One aspect of the movement that we liked is this idea of sharing with others what we all have. Not everyone on a block needs their own washer and dryer, a lawn mower, and a snow blower. Every twenty feet someone next to you has the same things being used the same amount (once a week typically, and maybe not year round for some things). We liked the idea of doing laundry at other people's houses, showering at the YMCA (and also at friend's and family's houses). One friend gave up a spare bedroom so I could turn it into an art studio! It's been amazing how people have been so open to sharing their space and belongings and how much fun it has been when it turns chores into social time. But it also takes a toll (on the two of us, emotionally) when we are the only ones living this way and feel we are at the mercy of others' generosity and don't have much to offer back in the way of a trade. When we are constantly getting help for the way we want to live but can only do that by using other people's things, that can weigh on us, as it would on anyone I'm sure. It's hard when you feel like you don't have as much to offer back.
Sometimes I think that if we lived in a warmer climate, and had water access where we could just hook a hose up to the house, I could live tiny forever. I never really thought we would get to the point of selling Lil Blue. I hoped we would be able to keep it and park it on a lake somewhere as a vacation get-away, or keep it to have as a guest house or rent on AirBnb for others to try out. I thought about turning it into my art studio or a business of some kind. But, in order for the next dream, we need to sell this one to use to finish paying off student loans and have a down payment on a house.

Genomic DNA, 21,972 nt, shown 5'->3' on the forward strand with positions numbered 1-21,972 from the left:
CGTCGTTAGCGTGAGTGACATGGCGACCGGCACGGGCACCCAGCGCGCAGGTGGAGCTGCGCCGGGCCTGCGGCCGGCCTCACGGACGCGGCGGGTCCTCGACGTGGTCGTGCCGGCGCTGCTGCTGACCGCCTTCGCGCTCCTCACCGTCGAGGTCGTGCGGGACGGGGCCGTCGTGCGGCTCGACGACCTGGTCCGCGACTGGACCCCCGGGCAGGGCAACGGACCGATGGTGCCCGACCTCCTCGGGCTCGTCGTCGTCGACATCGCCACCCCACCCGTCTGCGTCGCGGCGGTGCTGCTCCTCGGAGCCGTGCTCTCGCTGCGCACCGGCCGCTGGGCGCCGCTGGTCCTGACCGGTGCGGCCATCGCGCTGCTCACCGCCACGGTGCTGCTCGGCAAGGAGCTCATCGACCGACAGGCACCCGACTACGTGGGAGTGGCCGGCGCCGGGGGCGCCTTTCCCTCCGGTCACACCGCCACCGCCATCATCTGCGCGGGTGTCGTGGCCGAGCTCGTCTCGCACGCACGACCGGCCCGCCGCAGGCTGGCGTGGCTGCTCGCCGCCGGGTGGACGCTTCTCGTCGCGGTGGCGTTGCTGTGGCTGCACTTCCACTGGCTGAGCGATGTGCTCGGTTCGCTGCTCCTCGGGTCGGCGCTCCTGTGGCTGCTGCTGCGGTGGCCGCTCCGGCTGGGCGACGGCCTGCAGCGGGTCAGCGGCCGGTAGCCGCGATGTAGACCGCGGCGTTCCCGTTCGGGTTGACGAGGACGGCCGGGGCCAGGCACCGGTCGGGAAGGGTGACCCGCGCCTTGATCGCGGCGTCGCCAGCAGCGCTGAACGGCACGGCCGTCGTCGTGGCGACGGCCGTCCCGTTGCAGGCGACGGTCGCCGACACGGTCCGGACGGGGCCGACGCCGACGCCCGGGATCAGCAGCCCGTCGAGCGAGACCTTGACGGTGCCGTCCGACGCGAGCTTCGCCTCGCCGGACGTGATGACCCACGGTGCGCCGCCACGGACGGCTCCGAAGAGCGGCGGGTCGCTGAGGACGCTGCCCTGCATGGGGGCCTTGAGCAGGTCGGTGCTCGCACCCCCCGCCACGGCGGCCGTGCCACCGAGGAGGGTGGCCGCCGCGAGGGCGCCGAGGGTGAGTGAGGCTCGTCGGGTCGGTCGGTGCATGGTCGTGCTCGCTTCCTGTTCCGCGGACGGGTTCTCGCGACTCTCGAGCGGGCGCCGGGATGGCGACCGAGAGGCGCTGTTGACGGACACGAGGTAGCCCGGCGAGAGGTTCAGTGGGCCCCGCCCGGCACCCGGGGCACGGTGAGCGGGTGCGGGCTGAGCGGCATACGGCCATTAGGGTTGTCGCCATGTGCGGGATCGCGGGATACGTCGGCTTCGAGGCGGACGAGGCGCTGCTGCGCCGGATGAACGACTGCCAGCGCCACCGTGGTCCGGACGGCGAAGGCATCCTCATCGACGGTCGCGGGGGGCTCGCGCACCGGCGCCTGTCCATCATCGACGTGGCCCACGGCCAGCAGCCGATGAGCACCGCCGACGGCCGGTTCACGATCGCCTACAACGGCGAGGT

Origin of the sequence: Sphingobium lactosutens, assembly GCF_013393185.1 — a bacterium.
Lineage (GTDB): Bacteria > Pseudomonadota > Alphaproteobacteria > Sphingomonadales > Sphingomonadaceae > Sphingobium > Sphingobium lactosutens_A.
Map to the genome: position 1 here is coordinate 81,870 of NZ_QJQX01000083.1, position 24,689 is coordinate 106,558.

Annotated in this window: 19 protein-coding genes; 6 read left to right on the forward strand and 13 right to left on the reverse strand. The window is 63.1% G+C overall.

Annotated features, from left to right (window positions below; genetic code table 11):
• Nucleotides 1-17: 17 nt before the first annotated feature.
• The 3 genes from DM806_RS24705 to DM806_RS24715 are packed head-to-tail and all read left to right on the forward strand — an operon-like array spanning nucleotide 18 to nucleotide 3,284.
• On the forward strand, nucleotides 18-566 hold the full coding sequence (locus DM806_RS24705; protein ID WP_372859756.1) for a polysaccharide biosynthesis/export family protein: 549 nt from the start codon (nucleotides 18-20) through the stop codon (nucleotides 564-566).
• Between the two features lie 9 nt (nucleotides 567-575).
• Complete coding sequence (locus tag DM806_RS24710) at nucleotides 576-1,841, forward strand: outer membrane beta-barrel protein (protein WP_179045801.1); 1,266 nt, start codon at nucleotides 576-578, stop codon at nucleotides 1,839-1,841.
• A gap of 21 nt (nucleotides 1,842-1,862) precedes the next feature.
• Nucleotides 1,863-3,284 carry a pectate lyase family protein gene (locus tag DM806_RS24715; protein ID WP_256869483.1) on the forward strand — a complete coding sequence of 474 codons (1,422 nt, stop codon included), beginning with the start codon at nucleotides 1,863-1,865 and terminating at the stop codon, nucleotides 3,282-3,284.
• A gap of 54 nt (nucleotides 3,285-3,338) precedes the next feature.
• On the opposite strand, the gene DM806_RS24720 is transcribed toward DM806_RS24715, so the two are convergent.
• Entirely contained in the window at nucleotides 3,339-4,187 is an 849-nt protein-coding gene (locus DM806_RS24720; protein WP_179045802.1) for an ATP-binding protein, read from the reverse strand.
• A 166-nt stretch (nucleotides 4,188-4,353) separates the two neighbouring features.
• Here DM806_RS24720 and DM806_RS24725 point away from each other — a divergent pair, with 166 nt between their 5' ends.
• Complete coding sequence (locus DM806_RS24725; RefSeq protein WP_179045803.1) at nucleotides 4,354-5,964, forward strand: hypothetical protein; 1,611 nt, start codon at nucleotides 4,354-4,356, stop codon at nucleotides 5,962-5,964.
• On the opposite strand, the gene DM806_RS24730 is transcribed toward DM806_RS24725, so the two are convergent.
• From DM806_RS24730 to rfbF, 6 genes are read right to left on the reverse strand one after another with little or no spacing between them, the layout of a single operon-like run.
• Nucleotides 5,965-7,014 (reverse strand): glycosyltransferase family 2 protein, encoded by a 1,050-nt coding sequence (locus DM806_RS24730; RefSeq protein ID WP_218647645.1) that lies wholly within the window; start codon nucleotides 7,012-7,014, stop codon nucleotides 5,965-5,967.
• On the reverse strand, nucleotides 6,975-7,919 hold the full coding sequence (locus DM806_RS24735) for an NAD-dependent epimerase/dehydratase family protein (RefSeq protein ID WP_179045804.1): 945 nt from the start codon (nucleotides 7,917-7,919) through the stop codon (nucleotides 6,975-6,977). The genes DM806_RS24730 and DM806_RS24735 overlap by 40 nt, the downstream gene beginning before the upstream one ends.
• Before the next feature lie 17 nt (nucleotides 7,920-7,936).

This is extremely bittersweet for me. I'm excited to decorate and nest in a new space, as I always am. I'm excited to see what lies ahead for us in the near future as so much is already changing this year. I am excited to have a little more comfort and a lot more space (even a 700 sq ft house will feel like a mansion in comparison!). But I am heartbroken at the thought of moving on from tiny living. I've poured myself into this house and into this dream. I am so grateful and lucky that I have been able to pursue it and live it! I have been able to create something beautiful for myself and for our lives. We have been enriched from living in the country on this beautiful farm, enjoying the quiet, the dazzling stars, and the animals. It has been both taxing and rejuvenating for us. And we have learned so so much. We will carry this experience with us throughout the rest of our lives and I think it will always have a happy place in our hearts when we look back on it.
So, thank you to everyone who has helped us and supported us in this journey. We are so grateful! We don't have an ad yet to sell the house--we really have no clue on how to go about selling a tiny house!--but feel free to email me at firstname.lastname@example.org if you or someone you know is interested.
Even though the tiny house part of this blog is coming to an end, I intend to keep blogging and even have a business idea coming up in the future. A Terracotta Life is all about growing beauty in a simple home. Every home! I'm in school to be an Interior Designer and I'm working at a job that is my first professional step down that path. I want to bring beauty and joy to anyone who can benefit. So, in our next small home, whatever that may be, I'll still be blogging about growing beauty in it.